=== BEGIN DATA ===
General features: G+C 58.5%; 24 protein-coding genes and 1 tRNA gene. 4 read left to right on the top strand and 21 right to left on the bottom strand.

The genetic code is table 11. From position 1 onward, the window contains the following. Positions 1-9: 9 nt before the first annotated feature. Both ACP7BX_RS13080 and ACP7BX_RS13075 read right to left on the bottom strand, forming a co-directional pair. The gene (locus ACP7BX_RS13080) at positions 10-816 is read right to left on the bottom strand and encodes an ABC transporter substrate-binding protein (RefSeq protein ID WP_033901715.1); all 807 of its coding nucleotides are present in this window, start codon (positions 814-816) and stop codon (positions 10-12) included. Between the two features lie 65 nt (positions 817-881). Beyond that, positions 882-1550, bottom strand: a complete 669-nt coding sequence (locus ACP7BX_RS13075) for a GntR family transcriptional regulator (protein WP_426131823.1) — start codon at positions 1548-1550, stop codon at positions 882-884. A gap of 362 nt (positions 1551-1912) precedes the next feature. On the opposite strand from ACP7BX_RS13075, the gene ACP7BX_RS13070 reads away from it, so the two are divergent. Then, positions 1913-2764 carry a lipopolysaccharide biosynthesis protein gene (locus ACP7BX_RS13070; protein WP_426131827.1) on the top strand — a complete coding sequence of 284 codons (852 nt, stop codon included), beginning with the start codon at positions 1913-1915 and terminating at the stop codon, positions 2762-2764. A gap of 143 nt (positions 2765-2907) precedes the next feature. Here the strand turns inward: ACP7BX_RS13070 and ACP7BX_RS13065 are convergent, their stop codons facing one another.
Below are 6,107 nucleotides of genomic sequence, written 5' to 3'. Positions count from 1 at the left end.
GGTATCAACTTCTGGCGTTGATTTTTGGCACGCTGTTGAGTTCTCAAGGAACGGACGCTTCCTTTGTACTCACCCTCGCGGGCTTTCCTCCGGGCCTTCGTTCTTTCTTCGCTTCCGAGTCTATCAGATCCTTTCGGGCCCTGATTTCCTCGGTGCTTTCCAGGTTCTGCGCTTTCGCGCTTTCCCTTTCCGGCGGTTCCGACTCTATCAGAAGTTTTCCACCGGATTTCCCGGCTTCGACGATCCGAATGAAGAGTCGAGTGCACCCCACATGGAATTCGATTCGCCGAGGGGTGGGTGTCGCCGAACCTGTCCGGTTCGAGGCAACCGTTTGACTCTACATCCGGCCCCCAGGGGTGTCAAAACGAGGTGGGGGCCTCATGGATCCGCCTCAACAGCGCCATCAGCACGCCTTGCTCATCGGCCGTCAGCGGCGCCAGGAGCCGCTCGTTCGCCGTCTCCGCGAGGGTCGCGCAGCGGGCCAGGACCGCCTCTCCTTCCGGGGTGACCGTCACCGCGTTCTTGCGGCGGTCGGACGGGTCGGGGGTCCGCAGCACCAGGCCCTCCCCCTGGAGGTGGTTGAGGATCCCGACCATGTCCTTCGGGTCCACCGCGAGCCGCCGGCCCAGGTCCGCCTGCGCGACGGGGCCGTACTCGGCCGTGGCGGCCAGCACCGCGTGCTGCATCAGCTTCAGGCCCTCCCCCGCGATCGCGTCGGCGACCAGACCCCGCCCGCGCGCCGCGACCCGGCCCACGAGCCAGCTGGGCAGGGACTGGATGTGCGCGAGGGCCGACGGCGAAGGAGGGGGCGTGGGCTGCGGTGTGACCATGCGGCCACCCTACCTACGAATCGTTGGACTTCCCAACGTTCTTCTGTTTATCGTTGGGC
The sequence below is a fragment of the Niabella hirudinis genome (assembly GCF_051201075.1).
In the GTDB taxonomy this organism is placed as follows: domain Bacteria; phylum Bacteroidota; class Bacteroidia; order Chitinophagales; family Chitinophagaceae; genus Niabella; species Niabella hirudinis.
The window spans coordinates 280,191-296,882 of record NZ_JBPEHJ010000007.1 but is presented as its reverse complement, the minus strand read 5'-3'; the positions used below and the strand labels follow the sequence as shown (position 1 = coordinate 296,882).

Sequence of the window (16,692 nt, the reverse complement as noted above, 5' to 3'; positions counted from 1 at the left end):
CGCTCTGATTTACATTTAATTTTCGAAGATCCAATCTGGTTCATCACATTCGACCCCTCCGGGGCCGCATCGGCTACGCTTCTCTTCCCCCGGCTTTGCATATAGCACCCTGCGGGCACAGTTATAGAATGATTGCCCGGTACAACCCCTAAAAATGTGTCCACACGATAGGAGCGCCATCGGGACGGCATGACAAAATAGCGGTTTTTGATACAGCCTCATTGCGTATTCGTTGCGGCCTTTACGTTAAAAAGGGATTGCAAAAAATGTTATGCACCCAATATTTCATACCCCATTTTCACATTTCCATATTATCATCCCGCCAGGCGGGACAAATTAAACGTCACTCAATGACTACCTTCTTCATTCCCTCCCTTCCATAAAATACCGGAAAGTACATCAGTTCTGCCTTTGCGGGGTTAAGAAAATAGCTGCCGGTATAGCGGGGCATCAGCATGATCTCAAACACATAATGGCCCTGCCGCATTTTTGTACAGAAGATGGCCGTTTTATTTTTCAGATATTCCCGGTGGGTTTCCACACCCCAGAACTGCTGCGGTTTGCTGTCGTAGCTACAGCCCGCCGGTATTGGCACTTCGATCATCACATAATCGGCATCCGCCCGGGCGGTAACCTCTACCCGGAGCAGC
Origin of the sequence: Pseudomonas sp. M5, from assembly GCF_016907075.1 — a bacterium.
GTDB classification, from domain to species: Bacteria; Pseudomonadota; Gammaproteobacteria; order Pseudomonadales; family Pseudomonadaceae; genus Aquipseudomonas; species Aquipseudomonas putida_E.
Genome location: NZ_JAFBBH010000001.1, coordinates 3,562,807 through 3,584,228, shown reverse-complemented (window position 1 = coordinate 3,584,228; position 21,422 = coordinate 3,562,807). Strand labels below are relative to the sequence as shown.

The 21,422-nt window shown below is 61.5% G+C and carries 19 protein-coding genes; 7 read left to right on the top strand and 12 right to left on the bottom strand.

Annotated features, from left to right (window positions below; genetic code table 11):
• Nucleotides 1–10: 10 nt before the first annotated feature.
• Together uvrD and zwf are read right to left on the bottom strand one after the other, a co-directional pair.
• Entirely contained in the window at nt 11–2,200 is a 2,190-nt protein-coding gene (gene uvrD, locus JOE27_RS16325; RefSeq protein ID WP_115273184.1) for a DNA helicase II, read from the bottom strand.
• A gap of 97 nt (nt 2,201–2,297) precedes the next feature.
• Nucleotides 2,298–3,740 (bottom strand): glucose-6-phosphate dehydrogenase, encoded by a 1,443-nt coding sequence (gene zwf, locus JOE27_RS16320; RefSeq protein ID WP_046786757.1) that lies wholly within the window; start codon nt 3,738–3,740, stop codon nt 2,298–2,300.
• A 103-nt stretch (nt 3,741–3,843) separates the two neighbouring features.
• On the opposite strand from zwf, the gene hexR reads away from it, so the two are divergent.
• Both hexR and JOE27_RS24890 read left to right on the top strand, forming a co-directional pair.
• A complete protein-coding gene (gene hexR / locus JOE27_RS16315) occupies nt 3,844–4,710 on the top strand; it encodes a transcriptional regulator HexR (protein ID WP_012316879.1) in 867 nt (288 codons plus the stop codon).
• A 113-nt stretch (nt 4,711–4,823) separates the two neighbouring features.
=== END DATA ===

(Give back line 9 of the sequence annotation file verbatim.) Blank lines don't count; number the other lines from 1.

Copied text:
CGCTCTGATTTACATTTAATTTTCGAAGATCCAATCTGGTTCATCACATTCGACCCCTCCGGGGCCGCATCGGCTACGCTTCTCTTCCCCCGGCTTTGCATATAGCACCCTGCGGGCACAGTTATAGAATGATTGCCCGGTACAACCCCTAAAAATGTGTCCACACGATAGGAGCGCCATCGGGACGGCATGACAAAATAGCGGTTTTTGATACAGCCTCATTGCGTATTCGTTGCGGCCTTTACGTTAAAAAGGGATTGCAAAAAATGTTATGCACCCAATATTTCATACCCCATTTTCACATTTCCATATTATCATCCCGCCAGGCGGGACAAATTAAACGTCACTCAATGACTACCTTCTTCATTCCCTCCCTTCCATAAAATACCGGAAAGTACATCAGTTCTGCCTTTGCGGGGTTAAGAAAATAGCTGCCGGTATAGCGGGGCATCAGCATGATCTCAAACACATAATGGCCCTGCCGCATTTTTGTACAGAAGATGGCCGTTTTATTTTTCAGATATTCCCGGTGGGTTTCCACACCCCAGAACTGCTGCGGTTTGCTGTCGTAGCTACAGCCCGCCGGTATTGGCACTTCGATCATCACATAATCGGCATCCGCCCGGGCGGTAACCTCTACCCGGAGCAGC